Back Into Creation Mode

The past first months, with a few brief exceptions, I’ve been in revision mode, and I haven’t made much forward progress on my current fantasy project. I worked on it fairly steadily at the beginning of the year, then I got sidetracked by the co-author competition. I got some more work done, then May hit. May was a bad month for me; I was sick and/or depressed for pretty much the entire thing. June was taken up with editing Origins. I got back into my fantasy for July while Origins was out to beta readers, then spent August revising Origins yet again.

Now I’m back, once again, into my fantasy project. But I’ve still been revising. I know, I know, you’re not supposed to revise a first draft on the first run-through, but I have good reasons. First off, I’ve learned quite a bit in the last few months through both my revising efforts and working with my critique partner. I knew the 7 chapters I have done could use some work, and I wanted to tighten up the story before moving forward. Second, I haven’t spent much time in this project lately, and while I haven’t forgotten what happens, it wasn’t exactly fresh in my mind. Reading and altering my existing chapters would put me in the right mindset to begin to add new content.

I never realized before that writing new stuff and revising old stuff required different mindsets. Writing new stuff is easier for me. Revising is tougher, because at the time, I believed whatever words I used were the right ones to say what I wanted to say. Confused? I tend to write well on a first draft. Not perfect by any means, but decently well. It’s hard for me to identify places that need changes, because I obviously thought I did it right the first time. Then, once I’ve found the errors, I struggle to fit new words into the existing story.

My critique partner has been a big help. He’s been reading through my chapters as I get them done and offering the commentary I so desperately need. He points out places of confusion, questions I’ve left unanswered, or passages that need clarification. He told me when he didn’t like my protagonist very much and when my character development needed more depth. It’s his recommendations I’ve kept in mind while doing my read-through.

But, tonight my revision will be done. After I finish this post I’ll pull up Chapter 7 and give it the attention it needs, then I’ll be free to start moving my story forward. I’ve missed this. I’ve missed writing new content, and exploring my characters, and the sense of productivity I feel as the chapters begin to add up. Revision is important, it just doesn’t hold the same sense of accomplishment for me.

I’ve also set myself new goals. I won’t allow any time-sucking distractions (my distractions this summer were valuable, but time-sucking all the same). I won’t let multiple days go by where no work gets done. If I put the time in, there’s no reason I shouldn’t be able to finish two chapters a week. And, most important, my deadline: I want to have my draft finished by the end of the year. This is a big step for me, because I’ve never set myself a deadline like this before. Hopefully it’ll motivate me to keep putting the work in when I feel like taking a break. Telling all of you is my accountability. I can’t imagine admitting to you that I missed my deadline.

So, back into creation mode I go. Wish me luck, and keep checking in for new stuff. Also, as always, remember to leave comments and sign up for an email subscription.

James Patterson’s Masterclass

I have Facebook to thank for this one. I’d never heard of Masterclass until the Facebook ads, in their infinite targeted wisdom, displayed a page for James Patterson’s 2017 Co-Author Competition. Of course it caught my interest right away. Author a book with James Patterson? Yes please!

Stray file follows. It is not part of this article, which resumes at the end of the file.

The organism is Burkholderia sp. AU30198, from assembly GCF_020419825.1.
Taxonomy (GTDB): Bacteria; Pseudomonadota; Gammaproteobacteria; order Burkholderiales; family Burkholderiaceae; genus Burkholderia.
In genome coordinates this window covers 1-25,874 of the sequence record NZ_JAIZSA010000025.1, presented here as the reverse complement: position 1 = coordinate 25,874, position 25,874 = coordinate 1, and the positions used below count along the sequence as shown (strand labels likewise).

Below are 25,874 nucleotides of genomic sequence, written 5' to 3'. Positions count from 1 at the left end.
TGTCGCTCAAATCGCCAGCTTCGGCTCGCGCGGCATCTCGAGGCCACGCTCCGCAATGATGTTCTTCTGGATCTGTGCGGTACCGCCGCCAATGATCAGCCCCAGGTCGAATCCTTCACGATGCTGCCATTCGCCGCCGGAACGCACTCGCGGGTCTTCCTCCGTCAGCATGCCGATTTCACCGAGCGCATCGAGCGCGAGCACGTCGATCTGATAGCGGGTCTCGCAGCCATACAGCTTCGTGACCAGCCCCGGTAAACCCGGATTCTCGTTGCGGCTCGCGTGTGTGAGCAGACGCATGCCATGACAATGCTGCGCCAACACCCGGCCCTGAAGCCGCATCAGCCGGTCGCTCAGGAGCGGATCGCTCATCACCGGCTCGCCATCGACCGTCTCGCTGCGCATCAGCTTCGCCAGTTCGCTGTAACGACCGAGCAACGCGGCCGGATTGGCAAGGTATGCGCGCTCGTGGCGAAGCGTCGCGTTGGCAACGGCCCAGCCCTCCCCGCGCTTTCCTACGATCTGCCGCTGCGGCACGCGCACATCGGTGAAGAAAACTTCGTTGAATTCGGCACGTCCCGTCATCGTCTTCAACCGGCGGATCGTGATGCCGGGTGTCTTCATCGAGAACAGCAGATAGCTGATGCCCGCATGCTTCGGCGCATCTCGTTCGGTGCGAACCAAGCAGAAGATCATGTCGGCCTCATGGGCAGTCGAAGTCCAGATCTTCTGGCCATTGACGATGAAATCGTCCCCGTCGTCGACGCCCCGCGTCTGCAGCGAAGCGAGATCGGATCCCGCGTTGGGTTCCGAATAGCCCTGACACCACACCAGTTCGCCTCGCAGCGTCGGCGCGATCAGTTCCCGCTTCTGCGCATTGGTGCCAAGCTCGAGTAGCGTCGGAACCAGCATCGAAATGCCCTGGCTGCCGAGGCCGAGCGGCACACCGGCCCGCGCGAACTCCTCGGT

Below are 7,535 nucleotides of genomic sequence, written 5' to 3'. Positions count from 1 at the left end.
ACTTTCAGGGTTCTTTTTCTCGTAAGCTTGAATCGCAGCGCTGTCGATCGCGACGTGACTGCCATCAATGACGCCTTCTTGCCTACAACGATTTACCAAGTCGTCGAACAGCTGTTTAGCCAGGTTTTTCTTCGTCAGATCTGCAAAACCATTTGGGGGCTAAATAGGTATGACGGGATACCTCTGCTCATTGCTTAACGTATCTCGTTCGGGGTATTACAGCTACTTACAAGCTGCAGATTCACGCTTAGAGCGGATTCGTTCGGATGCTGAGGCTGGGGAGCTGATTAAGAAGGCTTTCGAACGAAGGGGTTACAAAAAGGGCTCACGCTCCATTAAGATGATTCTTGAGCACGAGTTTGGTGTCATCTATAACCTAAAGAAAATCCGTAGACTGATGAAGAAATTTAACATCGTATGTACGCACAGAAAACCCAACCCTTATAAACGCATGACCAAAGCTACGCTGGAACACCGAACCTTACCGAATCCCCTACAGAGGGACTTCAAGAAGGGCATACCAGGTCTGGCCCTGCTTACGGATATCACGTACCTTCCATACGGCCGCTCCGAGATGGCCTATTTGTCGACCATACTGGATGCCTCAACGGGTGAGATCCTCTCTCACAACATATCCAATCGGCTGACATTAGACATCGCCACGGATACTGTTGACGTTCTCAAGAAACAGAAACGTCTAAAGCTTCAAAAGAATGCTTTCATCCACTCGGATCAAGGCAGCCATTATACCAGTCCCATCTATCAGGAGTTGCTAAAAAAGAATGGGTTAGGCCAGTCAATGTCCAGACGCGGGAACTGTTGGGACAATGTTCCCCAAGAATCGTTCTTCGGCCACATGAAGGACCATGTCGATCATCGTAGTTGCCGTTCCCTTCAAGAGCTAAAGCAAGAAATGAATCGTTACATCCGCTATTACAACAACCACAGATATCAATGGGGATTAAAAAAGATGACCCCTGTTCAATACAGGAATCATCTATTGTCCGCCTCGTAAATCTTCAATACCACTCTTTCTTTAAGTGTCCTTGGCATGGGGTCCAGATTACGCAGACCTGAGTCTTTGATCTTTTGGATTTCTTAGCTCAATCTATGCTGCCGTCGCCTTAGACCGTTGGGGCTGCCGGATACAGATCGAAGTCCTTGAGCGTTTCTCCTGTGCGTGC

The contest was simple: submit a 1,000 word sample chapter and a 2 sentence book hook. It wasn’t open to just anyone, though, only students of James Patterson’s Masterclass. If you’ve never heard of Masterclass, it’s a site where experts from almost any field you can think of offer online classes teaching everyday people how they do what they do. I’ve only taken the one class, but others include: Steve Martin teaches comedy, Gordon Ramsay teaches cooking, and Reba McEntire teaches country music. You get the idea. Currently there are at least 20 classes offered.  $90.00 signs you up for the class and grants you lifetime access to all the lessons and materials available.

So I signed up. The lessons are all videos that you move through at your own pace, each lasting up to half an hour. James Patterson discusses his own writing process and coaches you on how to emulate him in your own work. As the bestselling author in the world, he’s worth listening to.

I learned a lot from James Patterson. He’s a very interesting man, and he shares many anecdotes and life experiences over the course of the class. That being said, I don’t think I’ll be taking all of his lessons to heart.

There are some points that are basic to every story, regardless of what the author is trying to accomplish. You need to have believable characters, you need them to have engaging dialogue, you need to keep driving your plot forward with each chapter. These lessons I’ll keep. But.

If you’re familiar with James Patterson’s books then you know that he has a very distinct writing style. His chapters are short, often less than 1,000 words, and are action-filled and dynamic. This works great for a thriller, but not so much for other genres. I’m currently writing a fantasy, which doesn’t lend itself well to short chapters and non-stop action.

Another thing I disagree with him on is outlining. His outlines are impressive, there’s no denying that. He spends months writing outlines, and every single detail is laid out before he actually begins writing chapters. I can’t do that. I tried. I probably could, if I wanted to spend the time learning the process and working at it, but I have no desire to. I have my own process, and I feel no need to adopt his.

I rarely outline. Or rather, I write very brief outlines. I have a basic plot, an idea of where my characters need to end up and what needs to happen to them along the way, but all the stuff in the middle is up for grabs. I enjoy the freedom it gives me. Not that I’m right and he’s wrong, just that our processes are different. Then again, he’s a best selling author and I’m a nobody, so there’s that. Still. I believe that my comfort level is an important aspect to any process I use, and I’ll continue to ignore outlines until I feel otherwise about it.

What about you? Writing friends, do you use outlines, or do you just wing it? Let me know!

As always, comments and subscriptions are appreciated!

 

Setting Realistic Goals

I started trying to write my first novel seven years ago. I was fresh out of college with a Bachelor of Science degree in Dietetics. I had moved to Illinois and was working at a long-term acute care facility. I was dating someone (now husband) and we got to talking about it. He was trying his hand at a story, and I mentioned that I’d always wanted to be an author, and his response was, essentially, why not? I don’t remember the exact conversation, but he encouraged me to give it a shot if I truly wanted to do it.